Despite different main cameras, Samsung says all three phones use a new image processing technique called Adaptive Pixel to produce brighter high-resolution photos. Weirdly, this process doesn't occur by default. Let me explain. Just like last year, by default, the new devices capture 12-megapixel photos instead of photos that take full advantage of the sensor size—108- or 50-megapixel photos, depending on the phone. This is because it uses a process called pixel binning, where pixels merge and become larger but fewer in number so each one can absorb more light. That produces a photo that's lower in resolution yet brighter. It's an ideal method to use anytime there isn't a ton of light in a scene.
Samsung has always allowed you to bypass the default behavior and capture a 108-megapixel photo with sharper details, but this mode has always suffered in low light. Not anymore. Now when you force the camera to capture a 108- or 50-megapixel photo, it will employ Adaptive Pixel. This takes a photo at the max resolution as well as a pixel-binned photo and merges the two, supposedly giving you the best of both worlds. Well, except for the fact that these photos have very large file sizes (around 20 megabytes instead of the usual 3 MB). It's hard to say exactly how much of an improvement Adaptive Pixel is, but it clearly can't be as good as Samsung wants, or it'd be the default option when you take a photo. (Maybe larger file sizes are precisely why it's not the default?) I'll have more to say once I get to test the phones.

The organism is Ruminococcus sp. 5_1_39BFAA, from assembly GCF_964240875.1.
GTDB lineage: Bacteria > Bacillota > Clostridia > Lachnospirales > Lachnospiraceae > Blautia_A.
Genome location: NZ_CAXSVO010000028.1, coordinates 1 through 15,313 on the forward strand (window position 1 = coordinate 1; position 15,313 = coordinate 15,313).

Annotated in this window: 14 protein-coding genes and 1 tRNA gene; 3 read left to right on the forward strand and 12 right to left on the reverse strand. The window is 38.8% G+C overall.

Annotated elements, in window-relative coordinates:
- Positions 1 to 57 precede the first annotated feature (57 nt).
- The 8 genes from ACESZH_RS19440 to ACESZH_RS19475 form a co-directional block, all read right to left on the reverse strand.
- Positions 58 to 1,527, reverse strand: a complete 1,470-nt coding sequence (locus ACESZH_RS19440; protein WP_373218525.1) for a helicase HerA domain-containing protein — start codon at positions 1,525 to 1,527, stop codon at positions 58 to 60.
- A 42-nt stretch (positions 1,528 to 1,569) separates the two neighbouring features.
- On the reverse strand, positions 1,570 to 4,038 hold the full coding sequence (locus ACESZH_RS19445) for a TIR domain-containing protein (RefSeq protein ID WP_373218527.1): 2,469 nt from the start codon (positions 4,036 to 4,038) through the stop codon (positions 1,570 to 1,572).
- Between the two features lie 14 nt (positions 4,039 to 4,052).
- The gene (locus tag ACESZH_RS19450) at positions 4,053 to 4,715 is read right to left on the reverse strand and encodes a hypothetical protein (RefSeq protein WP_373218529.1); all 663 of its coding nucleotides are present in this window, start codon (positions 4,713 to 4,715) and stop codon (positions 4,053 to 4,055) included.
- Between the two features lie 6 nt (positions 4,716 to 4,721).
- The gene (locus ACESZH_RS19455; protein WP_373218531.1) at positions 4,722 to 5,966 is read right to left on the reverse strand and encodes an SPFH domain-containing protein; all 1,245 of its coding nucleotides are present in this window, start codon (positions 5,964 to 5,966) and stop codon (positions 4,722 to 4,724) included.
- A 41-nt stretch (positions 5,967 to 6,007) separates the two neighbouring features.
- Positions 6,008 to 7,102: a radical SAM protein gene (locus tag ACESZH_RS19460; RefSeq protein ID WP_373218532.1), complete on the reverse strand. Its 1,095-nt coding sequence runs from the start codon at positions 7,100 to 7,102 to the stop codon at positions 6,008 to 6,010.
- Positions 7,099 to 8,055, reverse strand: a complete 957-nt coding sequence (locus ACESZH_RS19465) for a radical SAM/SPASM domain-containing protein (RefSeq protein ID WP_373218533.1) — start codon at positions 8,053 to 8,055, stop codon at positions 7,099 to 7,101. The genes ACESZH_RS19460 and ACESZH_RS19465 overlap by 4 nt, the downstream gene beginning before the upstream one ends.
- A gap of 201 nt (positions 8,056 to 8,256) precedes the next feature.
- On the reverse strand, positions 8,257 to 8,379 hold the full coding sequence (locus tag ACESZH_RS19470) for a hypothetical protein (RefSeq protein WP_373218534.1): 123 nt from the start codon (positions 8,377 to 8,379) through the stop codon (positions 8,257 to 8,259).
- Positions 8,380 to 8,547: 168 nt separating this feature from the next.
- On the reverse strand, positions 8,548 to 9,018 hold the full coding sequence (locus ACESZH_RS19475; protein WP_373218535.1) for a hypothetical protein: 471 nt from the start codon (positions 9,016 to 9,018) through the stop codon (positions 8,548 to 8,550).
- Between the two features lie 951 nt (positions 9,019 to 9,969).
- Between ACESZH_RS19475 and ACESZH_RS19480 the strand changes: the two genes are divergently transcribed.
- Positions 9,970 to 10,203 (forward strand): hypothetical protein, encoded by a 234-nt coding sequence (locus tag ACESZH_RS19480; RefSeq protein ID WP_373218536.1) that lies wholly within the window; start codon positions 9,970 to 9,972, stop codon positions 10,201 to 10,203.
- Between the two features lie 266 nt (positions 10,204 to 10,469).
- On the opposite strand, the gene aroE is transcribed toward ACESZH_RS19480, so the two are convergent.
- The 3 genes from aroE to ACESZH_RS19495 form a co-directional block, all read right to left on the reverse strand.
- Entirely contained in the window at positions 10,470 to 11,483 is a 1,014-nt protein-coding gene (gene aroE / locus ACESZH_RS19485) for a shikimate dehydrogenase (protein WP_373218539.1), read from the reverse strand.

I'm more excited to try Auto Framing. This new video feature can detect up to 10 people in a scene and will automatically try to keep everyone in focus and in the frame. It will zoom in, zoom out, pan around, and follow subjects as they move, meaning you don't need to be as much of an auteur for those TikToks filmed in your bedroom (no shame). Other camera improvements include smoother stabilization when you use Samsung's Super Steady mode when taking videos and a Portrait mode that does a better job of handling hair. Portrait mode also works better on pets now and can work in tandem with Night mode, so you can snap those bokeh-filled selfies in the dark.
The AMOLED screens on these phones all have adaptive 120-Hz screen refresh rates like last year, but Samsung specifically calls out a new trick called Vision Booster, which sounds like something my optometrist would prescribe. It cranks up the colors and contrast of the screen in super sunny conditions so that dark scenes are easier to see—handy if you're the type to watch season 2 of The Witcher outside the confines of your home.